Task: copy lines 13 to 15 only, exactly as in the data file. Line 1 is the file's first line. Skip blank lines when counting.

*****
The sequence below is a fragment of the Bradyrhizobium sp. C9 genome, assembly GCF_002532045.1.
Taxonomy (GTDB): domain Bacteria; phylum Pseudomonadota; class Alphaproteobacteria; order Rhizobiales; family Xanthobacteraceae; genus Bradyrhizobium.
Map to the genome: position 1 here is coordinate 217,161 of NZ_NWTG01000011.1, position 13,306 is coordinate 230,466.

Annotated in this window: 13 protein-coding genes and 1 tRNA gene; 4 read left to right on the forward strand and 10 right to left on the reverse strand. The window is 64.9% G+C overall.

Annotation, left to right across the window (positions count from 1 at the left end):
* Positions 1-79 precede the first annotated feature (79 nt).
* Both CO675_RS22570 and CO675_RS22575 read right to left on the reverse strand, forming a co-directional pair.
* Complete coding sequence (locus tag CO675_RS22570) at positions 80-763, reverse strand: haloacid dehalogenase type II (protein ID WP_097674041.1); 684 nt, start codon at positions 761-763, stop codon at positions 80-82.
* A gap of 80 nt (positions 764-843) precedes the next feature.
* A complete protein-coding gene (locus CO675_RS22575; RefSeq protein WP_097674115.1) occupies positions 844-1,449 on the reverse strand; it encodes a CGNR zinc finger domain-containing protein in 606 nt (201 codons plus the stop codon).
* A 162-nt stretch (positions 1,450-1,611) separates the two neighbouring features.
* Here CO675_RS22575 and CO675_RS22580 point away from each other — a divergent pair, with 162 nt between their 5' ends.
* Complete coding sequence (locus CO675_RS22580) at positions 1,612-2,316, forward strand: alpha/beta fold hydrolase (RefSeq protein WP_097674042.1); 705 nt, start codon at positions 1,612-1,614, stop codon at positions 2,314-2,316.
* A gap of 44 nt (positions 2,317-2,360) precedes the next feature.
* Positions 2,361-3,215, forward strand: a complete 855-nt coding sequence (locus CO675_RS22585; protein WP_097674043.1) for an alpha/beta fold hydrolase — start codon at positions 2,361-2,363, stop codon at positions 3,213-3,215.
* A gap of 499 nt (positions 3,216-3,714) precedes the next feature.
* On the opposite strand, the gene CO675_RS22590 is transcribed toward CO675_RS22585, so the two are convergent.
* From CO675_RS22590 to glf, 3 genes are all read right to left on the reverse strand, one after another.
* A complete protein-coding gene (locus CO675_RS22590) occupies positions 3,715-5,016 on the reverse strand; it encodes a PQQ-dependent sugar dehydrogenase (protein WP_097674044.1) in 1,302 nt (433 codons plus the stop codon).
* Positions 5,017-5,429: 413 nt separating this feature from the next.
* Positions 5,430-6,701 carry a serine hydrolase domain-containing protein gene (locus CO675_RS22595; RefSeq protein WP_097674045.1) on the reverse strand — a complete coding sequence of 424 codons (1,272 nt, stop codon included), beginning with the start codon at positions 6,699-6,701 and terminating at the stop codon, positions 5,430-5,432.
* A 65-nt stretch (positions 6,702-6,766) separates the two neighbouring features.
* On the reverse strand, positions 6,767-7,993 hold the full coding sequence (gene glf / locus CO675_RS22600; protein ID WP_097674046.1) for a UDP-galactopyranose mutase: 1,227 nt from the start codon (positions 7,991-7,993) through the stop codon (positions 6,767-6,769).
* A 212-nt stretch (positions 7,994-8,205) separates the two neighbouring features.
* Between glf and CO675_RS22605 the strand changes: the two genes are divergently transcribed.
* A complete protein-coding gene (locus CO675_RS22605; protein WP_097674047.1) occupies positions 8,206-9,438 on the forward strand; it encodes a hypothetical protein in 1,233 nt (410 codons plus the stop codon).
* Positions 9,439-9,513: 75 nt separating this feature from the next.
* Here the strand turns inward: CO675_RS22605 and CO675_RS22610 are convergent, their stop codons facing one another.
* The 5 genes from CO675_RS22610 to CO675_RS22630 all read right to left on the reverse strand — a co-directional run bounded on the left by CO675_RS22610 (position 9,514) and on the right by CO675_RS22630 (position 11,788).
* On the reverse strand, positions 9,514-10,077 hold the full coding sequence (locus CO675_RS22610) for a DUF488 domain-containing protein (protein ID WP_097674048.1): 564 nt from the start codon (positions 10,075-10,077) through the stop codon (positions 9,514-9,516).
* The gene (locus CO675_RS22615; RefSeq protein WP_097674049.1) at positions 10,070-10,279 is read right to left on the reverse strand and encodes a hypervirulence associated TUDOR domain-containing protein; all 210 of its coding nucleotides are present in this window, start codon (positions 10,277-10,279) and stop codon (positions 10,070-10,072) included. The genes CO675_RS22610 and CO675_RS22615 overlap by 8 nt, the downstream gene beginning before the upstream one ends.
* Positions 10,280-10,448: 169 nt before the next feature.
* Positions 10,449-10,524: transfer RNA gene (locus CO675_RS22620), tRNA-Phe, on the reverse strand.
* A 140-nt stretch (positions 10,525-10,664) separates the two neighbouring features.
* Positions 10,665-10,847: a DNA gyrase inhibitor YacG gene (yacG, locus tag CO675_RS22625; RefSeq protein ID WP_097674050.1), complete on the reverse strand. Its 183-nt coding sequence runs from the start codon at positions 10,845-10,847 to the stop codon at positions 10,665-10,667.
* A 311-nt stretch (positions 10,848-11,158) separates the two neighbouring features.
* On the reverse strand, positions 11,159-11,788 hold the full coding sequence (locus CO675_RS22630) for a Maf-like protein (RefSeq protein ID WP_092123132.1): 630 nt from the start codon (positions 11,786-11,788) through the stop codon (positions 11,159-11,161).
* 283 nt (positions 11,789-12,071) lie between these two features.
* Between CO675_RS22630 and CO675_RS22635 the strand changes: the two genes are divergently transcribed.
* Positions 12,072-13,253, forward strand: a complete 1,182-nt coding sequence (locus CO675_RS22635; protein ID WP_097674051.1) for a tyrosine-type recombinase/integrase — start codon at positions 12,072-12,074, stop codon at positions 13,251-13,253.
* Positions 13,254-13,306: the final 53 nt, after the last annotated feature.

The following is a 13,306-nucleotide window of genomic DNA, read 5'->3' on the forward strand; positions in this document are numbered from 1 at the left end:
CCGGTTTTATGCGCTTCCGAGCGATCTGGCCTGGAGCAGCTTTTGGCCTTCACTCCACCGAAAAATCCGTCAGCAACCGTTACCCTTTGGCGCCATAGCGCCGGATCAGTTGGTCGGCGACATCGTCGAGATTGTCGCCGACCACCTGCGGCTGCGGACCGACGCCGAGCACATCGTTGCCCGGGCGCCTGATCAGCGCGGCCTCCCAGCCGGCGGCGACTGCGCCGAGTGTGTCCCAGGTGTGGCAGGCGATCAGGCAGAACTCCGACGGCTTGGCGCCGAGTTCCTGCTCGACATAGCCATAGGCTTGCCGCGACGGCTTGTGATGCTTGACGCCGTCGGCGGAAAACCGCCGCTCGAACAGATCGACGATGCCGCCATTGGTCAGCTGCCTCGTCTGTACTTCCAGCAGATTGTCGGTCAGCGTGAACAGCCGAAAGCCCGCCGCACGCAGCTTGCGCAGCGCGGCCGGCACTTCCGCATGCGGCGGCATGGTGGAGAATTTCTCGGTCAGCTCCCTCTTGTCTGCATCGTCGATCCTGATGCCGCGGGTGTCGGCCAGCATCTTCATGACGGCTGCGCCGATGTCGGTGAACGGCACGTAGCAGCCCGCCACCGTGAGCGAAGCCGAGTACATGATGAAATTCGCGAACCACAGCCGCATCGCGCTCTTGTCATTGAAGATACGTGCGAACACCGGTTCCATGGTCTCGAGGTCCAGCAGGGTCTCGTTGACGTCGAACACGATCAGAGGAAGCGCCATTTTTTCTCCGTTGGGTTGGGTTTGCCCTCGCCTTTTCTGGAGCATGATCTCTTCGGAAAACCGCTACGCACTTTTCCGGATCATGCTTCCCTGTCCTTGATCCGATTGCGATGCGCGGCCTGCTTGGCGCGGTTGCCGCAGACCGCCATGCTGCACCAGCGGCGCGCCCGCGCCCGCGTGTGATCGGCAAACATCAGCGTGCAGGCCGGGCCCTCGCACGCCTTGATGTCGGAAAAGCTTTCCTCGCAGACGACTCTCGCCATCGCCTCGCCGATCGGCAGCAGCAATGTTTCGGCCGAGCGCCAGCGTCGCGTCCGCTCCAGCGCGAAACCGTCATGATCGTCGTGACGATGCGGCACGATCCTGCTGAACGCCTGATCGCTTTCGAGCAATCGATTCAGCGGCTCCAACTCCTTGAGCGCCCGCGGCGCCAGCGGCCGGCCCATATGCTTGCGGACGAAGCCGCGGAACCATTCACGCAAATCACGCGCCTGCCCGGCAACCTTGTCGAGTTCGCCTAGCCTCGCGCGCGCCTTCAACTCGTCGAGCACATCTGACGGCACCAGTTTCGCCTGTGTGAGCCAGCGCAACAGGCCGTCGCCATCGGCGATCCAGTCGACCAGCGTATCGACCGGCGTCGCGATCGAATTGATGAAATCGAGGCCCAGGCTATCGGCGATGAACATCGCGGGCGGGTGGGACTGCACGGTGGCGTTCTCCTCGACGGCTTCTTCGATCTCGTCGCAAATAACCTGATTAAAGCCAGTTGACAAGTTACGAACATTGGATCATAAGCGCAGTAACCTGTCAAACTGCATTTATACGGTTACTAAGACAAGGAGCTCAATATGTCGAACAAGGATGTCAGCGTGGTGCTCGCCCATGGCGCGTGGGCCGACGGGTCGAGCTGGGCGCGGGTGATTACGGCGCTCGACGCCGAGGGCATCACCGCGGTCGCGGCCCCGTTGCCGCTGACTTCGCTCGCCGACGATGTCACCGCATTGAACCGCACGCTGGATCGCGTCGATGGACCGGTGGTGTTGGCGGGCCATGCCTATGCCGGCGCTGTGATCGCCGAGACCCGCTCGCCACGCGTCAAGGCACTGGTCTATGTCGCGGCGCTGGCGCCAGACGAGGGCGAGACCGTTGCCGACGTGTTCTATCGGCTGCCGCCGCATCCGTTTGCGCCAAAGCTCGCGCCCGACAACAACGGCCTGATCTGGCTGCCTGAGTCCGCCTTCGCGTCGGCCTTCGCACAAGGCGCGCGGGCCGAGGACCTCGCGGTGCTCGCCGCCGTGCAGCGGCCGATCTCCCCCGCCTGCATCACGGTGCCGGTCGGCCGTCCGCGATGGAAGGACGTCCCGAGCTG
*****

* Complete coding sequence (locus CO675_RS22580) at positions 1,612-2,316, forward strand: alpha/beta fold hydrolase (RefSeq protein WP_097674042.1); 705 nt, start codon at positions 1,612-1,614, stop codon at positions 2,314-2,316.
* A gap of 44 nt (positions 2,317-2,360) precedes the next feature.
* Positions 2,361-3,215, forward strand: a complete 855-nt coding sequence (locus CO675_RS22585; protein WP_097674043.1) for an alpha/beta fold hydrolase — start codon at positions 2,361-2,363, stop codon at positions 3,213-3,215.